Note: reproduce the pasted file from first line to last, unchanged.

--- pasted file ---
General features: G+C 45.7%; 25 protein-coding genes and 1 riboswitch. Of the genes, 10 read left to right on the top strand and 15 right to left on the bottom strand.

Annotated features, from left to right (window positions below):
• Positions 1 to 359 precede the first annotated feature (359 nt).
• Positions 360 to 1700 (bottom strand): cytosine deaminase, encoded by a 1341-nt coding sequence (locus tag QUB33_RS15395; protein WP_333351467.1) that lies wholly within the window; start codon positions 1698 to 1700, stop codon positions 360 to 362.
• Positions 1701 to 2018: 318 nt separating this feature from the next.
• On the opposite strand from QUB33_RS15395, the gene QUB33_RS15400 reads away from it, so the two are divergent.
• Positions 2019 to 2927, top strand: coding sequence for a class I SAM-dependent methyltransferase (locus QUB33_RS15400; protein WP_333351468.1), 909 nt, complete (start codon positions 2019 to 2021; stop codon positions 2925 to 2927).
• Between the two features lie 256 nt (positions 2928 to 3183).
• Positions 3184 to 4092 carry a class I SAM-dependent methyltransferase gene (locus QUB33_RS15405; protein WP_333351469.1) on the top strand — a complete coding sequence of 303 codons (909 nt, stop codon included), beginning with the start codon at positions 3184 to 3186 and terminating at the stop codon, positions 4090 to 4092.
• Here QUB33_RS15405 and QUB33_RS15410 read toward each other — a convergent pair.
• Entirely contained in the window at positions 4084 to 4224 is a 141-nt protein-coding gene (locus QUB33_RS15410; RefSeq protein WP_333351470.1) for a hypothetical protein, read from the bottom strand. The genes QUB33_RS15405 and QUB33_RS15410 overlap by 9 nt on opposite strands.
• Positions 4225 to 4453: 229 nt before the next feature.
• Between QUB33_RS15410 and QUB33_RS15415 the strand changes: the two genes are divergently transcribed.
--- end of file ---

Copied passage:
General features: G+C 45.7%; 25 protein-coding genes and 1 riboswitch. Of the genes, 10 read left to right on the top strand and 15 right to left on the bottom strand.

Annotated features, from left to right (window positions below):
• Positions 1 to 359 precede the first annotated feature (359 nt).
• Positions 360 to 1700 (bottom strand): cytosine deaminase, encoded by a 1341-nt coding sequence (locus tag QUB33_RS15395; protein WP_333351467.1) that lies wholly within the window; start codon positions 1698 to 1700, stop codon positions 360 to 362.
• Positions 1701 to 2018: 318 nt separating this feature from the next.
• On the opposite strand from QUB33_RS15395, the gene QUB33_RS15400 reads away from it, so the two are divergent.
• Positions 2019 to 2927, top strand: coding sequence for a class I SAM-dependent methyltransferase (locus QUB33_RS15400; protein WP_333351468.1), 909 nt, complete (start codon positions 2019 to 2021; stop codon positions 2925 to 2927).
• Between the two features lie 256 nt (positions 2928 to 3183).
• Positions 3184 to 4092 carry a class I SAM-dependent methyltransferase gene (locus QUB33_RS15405; protein WP_333351469.1) on the top strand — a complete coding sequence of 303 codons (909 nt, stop codon included), beginning with the start codon at positions 3184 to 3186 and terminating at the stop codon, positions 4090 to 4092.
• Here QUB33_RS15405 and QUB33_RS15410 read toward each other — a convergent pair.
• Entirely contained in the window at positions 4084 to 4224 is a 141-nt protein-coding gene (locus QUB33_RS15410; RefSeq protein WP_333351470.1) for a hypothetical protein, read from the bottom strand. The genes QUB33_RS15405 and QUB33_RS15410 overlap by 9 nt on opposite strands.
• Positions 4225 to 4453: 229 nt before the next feature.
• Between QUB33_RS15410 and QUB33_RS15415 the strand changes: the two genes are divergently transcribed.